Can the Kenyan Election Campaign Finance Act 2013 be a panacea to monetised politics if enforced?

In Kenya, there has been too much money flowing in campaigns for the general elections just as it was witnessed in 2022, with most of it suspected to be coming from “dirty sources” such as corruption. This situation has been worsened by the failure to enforce the Election Campaign Finance Act 2013 on two electoral cycles. Why? More details in the article.

In 2021, the Westminster Foundation for Democracy released a study on the cost of politics in Kenya that analyzed the expenditure of individuals who contested for political office at senate, national assembly and county Assembly level in the general elections of 2017. The study revealed that the senate seat was the most expensive of all the posts to contest for. It cost an average of Kshs. 35.5 million (US$ 350,000) to contest for this seat in 2017. Contestants for the Woman Representative seats also spent significant sums, with the average expenditure reaching Kshs. 22.8 million (US$ 228,000). For those seeking to become members of parliament, the average spend was Kshs. 18.2 million (US$ 182,000), while the Member of County Assembly seat was the least expensive at Kshs. 3.1 million (US$ 31,000).

The study reveals that the campaign funds were predominantly raised from individuals’ personal savings or with the support of friends or family. And less than 20% of survey respondents revealed to have received financial support directly from their political party.

There have been attempts to reduce the cost of election campaigns in Kenya. The enactment of the Election Campaign Financing Act 2013 and the Political Parties Act 2011 both sought to address these challenges. The Political Parties Fund, established by the Political Parties Act, sets the threshold for political parties to receive funds. This includes obtaining at least 3% of the total votes in a general election and meeting the constitutional threshold of not more than two-thirds of registered office bearers from one gender. There is also a requirement for representation of special interest groups in the party’s governing council and securing at least 20 elected members of the National Assembly, three elected Senators, three elected Governors, and 40 elected MCAs.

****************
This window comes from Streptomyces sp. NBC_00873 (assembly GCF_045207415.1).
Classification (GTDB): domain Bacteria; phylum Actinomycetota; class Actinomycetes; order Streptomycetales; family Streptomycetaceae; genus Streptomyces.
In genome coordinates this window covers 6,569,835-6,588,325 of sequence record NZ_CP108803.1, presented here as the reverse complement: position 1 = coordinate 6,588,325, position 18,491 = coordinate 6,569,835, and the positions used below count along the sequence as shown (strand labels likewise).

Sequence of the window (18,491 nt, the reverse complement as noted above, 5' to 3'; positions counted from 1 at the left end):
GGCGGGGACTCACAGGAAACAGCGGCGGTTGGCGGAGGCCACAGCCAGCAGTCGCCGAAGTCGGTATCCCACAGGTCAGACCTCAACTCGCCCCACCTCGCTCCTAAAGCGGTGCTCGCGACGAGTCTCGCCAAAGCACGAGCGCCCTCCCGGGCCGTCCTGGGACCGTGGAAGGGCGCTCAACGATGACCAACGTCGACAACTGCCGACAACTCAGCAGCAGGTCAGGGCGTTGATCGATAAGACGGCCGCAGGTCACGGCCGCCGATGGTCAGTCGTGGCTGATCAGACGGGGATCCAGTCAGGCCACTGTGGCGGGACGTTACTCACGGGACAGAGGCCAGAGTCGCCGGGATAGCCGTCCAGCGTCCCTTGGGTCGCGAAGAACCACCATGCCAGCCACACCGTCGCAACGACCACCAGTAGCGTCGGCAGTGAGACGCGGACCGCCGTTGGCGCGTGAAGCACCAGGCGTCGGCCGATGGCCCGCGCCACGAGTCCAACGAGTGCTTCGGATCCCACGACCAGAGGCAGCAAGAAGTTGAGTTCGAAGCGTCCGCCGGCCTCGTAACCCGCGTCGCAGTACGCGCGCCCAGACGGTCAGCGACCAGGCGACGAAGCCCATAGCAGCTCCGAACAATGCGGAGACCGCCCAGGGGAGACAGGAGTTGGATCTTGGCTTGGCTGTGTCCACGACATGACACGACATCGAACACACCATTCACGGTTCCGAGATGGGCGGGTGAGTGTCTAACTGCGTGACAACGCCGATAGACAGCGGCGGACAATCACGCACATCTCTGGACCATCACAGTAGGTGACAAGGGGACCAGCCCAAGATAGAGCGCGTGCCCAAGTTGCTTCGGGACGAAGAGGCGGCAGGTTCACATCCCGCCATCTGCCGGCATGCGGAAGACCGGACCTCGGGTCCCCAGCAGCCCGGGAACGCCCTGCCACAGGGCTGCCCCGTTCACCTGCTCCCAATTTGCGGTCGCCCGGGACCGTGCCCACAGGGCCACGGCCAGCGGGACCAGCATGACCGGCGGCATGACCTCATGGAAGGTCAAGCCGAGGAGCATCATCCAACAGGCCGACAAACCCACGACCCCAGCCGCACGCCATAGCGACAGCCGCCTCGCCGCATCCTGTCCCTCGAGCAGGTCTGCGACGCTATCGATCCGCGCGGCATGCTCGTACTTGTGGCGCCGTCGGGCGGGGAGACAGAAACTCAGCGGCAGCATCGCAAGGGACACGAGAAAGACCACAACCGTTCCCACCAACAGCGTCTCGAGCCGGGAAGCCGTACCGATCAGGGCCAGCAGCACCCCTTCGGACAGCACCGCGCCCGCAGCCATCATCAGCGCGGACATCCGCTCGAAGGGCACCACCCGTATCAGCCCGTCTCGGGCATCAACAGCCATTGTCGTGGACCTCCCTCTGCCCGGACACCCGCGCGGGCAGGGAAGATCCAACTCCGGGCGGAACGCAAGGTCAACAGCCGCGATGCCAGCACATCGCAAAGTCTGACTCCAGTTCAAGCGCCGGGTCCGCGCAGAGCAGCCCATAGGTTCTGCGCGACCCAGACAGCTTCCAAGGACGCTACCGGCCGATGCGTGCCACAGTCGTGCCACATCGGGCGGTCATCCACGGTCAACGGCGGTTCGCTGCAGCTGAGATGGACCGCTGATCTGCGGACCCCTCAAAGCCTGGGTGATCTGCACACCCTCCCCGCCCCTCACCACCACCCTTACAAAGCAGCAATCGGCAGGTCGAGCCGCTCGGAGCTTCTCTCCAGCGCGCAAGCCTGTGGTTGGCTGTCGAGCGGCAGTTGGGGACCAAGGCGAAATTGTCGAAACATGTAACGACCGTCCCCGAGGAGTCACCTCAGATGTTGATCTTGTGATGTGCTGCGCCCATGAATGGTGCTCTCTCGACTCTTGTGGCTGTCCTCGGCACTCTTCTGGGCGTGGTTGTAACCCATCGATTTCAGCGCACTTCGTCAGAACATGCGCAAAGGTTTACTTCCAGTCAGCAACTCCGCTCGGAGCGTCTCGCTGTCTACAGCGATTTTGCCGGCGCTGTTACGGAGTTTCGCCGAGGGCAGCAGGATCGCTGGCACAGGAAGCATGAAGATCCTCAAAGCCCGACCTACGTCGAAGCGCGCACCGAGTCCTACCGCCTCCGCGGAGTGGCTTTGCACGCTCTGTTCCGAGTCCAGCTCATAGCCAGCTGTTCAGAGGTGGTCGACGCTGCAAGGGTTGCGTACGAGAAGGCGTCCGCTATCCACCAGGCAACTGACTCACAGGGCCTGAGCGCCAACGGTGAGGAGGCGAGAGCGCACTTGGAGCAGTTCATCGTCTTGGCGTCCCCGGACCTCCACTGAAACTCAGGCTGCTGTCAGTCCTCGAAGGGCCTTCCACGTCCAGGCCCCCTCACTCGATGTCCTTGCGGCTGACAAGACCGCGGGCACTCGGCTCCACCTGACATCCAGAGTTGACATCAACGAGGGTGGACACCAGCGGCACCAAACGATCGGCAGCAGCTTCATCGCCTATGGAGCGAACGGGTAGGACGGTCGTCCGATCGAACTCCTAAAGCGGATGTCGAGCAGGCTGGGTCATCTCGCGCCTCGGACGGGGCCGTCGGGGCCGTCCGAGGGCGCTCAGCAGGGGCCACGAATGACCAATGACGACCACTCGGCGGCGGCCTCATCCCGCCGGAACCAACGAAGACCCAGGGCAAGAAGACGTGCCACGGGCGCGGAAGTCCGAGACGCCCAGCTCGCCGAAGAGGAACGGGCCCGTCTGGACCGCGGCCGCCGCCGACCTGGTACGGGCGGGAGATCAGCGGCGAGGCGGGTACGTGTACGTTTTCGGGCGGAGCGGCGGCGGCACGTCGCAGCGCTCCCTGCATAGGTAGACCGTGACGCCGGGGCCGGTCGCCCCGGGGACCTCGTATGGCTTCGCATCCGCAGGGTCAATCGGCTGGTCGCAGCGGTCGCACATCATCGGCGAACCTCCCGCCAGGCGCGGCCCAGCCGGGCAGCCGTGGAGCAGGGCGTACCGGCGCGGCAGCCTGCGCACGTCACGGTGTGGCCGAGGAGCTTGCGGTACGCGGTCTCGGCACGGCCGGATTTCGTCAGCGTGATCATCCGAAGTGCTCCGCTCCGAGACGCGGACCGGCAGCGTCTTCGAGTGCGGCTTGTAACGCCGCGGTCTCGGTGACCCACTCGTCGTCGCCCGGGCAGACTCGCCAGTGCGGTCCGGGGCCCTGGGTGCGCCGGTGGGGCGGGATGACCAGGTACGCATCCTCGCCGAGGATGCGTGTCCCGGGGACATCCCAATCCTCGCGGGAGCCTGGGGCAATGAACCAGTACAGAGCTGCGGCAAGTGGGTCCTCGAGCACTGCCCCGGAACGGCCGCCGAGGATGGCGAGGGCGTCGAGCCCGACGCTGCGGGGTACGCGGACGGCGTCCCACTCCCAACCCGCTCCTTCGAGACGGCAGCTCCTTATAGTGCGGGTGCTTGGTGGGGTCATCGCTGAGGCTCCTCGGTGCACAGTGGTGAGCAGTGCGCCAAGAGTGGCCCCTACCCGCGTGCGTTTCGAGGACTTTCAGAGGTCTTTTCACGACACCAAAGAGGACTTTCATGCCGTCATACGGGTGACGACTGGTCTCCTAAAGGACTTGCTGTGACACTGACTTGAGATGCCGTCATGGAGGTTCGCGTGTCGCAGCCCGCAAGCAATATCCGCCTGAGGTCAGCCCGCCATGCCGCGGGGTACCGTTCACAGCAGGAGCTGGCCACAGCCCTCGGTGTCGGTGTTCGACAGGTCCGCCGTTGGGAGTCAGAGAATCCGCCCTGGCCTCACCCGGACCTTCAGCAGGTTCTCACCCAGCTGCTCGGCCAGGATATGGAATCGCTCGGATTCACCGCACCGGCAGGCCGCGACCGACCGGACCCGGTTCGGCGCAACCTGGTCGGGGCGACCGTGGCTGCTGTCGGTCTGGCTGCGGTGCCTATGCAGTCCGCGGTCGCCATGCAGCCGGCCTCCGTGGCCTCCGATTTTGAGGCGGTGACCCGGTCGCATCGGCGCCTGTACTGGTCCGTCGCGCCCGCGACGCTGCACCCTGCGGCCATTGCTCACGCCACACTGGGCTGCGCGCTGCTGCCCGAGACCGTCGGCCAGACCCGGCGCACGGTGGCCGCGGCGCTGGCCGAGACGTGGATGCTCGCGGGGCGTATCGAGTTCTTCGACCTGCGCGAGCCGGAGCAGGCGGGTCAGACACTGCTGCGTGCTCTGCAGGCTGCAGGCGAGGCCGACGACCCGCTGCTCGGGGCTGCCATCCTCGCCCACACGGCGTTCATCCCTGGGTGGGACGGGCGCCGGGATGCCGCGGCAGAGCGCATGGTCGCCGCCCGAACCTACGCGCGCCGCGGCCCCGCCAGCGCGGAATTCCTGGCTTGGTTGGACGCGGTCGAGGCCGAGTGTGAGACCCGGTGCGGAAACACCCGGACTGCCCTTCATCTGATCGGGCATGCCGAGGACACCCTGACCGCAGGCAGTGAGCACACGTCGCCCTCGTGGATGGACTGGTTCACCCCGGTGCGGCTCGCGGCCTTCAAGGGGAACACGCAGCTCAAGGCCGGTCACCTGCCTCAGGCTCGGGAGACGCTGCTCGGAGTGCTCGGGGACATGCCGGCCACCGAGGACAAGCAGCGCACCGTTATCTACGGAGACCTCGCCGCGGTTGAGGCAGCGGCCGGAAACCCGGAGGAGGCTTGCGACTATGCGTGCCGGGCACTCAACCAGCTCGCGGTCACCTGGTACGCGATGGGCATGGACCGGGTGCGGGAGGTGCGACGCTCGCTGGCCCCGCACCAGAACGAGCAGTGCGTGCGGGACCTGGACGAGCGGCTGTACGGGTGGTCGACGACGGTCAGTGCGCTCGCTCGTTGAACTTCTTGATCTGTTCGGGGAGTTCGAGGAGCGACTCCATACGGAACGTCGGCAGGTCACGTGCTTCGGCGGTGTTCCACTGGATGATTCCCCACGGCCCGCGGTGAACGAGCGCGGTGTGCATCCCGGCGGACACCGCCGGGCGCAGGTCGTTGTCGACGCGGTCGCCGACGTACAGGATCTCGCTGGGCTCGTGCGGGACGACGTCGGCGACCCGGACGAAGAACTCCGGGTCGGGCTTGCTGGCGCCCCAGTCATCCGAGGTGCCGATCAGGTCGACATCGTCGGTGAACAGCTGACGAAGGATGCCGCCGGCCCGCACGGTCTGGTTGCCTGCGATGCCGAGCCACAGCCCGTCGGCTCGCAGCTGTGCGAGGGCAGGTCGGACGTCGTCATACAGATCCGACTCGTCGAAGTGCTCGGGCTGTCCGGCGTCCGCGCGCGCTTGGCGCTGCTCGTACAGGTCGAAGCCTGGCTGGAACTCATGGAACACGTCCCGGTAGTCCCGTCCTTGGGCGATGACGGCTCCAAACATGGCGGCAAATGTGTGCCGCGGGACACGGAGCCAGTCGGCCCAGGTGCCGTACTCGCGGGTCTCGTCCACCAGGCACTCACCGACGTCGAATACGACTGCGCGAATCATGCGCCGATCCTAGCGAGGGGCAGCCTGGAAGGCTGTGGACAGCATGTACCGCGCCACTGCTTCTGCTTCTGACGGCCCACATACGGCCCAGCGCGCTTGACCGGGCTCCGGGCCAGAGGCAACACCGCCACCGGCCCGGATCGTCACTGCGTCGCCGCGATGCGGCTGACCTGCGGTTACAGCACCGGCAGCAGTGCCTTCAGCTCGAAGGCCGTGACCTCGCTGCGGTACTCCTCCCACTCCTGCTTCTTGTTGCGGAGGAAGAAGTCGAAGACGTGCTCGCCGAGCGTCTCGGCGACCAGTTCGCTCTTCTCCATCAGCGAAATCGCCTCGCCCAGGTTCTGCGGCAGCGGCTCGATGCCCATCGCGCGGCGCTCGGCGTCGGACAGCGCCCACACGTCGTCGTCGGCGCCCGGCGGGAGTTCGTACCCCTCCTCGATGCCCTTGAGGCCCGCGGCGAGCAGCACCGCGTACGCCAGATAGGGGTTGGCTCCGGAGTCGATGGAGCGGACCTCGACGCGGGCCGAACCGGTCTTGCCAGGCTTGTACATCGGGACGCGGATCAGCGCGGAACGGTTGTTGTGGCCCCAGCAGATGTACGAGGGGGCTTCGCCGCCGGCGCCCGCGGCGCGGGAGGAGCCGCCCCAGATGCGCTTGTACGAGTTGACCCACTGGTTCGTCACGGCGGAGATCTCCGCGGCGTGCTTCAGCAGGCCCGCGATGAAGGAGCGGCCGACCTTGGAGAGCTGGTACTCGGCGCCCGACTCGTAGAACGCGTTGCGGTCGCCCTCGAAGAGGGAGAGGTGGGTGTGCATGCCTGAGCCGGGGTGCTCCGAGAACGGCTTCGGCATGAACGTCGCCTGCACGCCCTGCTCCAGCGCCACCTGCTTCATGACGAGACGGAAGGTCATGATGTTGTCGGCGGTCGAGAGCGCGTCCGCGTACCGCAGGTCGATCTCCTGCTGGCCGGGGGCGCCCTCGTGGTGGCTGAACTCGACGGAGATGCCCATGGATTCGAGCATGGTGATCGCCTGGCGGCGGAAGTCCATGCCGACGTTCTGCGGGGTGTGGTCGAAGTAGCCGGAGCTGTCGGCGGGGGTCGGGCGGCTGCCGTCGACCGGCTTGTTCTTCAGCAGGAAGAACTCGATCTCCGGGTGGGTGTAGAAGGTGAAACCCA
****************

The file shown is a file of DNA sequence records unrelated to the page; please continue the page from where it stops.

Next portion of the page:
The Election Campaign Financing Act provides a framework for candidates and political parties to receive only regulated contributions, to form campaign finance committees, and to account for funds received. The IEBC is mandated to draft campaign finance rules that cover the candidate selection process, donation and spending limits, bookkeeping and disclosure requirements, and provision for the enforcement of regulations. The Election Campaign Finance Act requires that campaign finance rules must be in place at least a year before the general election.

Prior to the 2022 general elections, the IEBC had developed regulations that intended to cap presidential campaign spending at Sh4.4 billion ($38.2 million), while spending limits for governorship, senatorial, and woman representative seats had been capped on a county-by-county basis ranging from Sh21.9 million ($190,434) to Sh117.3 million ($1 million).

However, for the second successive election cycle, The National Assembly (Parliament) of Kenya suspended the enforcement of the Act for the 2022 general elections. One of the grounds used by the Kenyan lawmakers to reject the campaign finance regulations was the finding that the regulations were enacted without the involvement of the public by the IEBC.

There is a sense in which the political class is conspiring to ensure that the progressive Campaign Financing law never sees the light of day. The refusal to enforce the Campaign Finance Act continues to make the cost of politics in Kenya to rise and it is now evident that only those with the “deepest pockets” can ably contest hence excluding most youth and women who lack the required sums of money.

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